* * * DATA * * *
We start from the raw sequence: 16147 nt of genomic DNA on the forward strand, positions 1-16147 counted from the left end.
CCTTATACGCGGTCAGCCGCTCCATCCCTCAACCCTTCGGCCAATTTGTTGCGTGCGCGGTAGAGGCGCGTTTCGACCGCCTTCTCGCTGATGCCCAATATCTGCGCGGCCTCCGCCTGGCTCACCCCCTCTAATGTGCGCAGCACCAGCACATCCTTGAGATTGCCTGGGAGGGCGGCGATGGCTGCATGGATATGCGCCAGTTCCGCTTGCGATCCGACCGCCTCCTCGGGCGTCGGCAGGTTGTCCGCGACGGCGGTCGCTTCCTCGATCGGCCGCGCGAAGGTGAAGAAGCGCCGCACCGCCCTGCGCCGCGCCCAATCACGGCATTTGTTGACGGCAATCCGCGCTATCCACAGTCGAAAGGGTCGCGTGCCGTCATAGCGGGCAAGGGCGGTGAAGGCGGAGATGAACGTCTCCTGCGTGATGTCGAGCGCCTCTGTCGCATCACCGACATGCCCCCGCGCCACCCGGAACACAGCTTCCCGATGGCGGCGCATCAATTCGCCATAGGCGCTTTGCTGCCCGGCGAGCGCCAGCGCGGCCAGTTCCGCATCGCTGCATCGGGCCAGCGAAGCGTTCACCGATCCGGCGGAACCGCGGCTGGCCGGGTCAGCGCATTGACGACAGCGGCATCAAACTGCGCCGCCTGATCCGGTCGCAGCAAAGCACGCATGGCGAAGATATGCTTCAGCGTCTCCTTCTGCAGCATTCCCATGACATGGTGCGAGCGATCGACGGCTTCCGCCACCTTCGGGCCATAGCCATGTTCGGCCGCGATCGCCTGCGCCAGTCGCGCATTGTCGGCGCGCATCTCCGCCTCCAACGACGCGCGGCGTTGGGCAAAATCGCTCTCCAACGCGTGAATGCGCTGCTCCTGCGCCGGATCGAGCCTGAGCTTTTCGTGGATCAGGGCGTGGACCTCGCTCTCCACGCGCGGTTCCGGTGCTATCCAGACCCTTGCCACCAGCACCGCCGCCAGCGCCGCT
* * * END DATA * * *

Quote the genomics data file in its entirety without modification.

We start from the raw sequence: 16147 nt of genomic DNA on the forward strand, positions 1-16147 counted from the left end.
CCTTATACGCGGTCAGCCGCTCCATCCCTCAACCCTTCGGCCAATTTGTTGCGTGCGCGGTAGAGGCGCGTTTCGACCGCCTTCTCGCTGATGCCCAATATCTGCGCGGCCTCCGCCTGGCTCACCCCCTCTAATGTGCGCAGCACCAGCACATCCTTGAGATTGCCTGGGAGGGCGGCGATGGCTGCATGGATATGCGCCAGTTCCGCTTGCGATCCGACCGCCTCCTCGGGCGTCGGCAGGTTGTCCGCGACGGCGGTCGCTTCCTCGATCGGCCGCGCGAAGGTGAAGAAGCGCCGCACCGCCCTGCGCCGCGCCCAATCACGGCATTTGTTGACGGCAATCCGCGCTATCCACAGTCGAAAGGGTCGCGTGCCGTCATAGCGGGCAAGGGCGGTGAAGGCGGAGATGAACGTCTCCTGCGTGATGTCGAGCGCCTCTGTCGCATCACCGACATGCCCCCGCGCCACCCGGAACACAGCTTCCCGATGGCGGCGCATCAATTCGCCATAGGCGCTTTGCTGCCCGGCGAGCGCCAGCGCGGCCAGTTCCGCATCGCTGCATCGGGCCAGCGAAGCGTTCACCGATCCGGCGGAACCGCGGCTGGCCGGGTCAGCGCATTGACGACAGCGGCATCAAACTGCGCCGCCTGATCCGGTCGCAGCAAAGCACGCATGGCGAAGATATGCTTCAGCGTCTCCTTCTGCAGCATTCCCATGACATGGTGCGAGCGATCGACGGCTTCCGCCACCTTCGGGCCATAGCCATGTTCGGCCGCGATCGCCTGCGCCAGTCGCGCATTGTCGGCGCGCATCTCCGCCTCCAACGACGCGCGGCGTTGGGCAAAATCGCTCTCCAACGCGTGAATGCGCTGCTCCTGCGCCGGATCGAGCCTGAGCTTTTCGTGGATCAGGGCGTGGACCTCGCTCTCCACGCGCGGTTCCGGTGCTATCCAGACCCTTGCCACCAGCACCGCCGCCAGCGCCGCT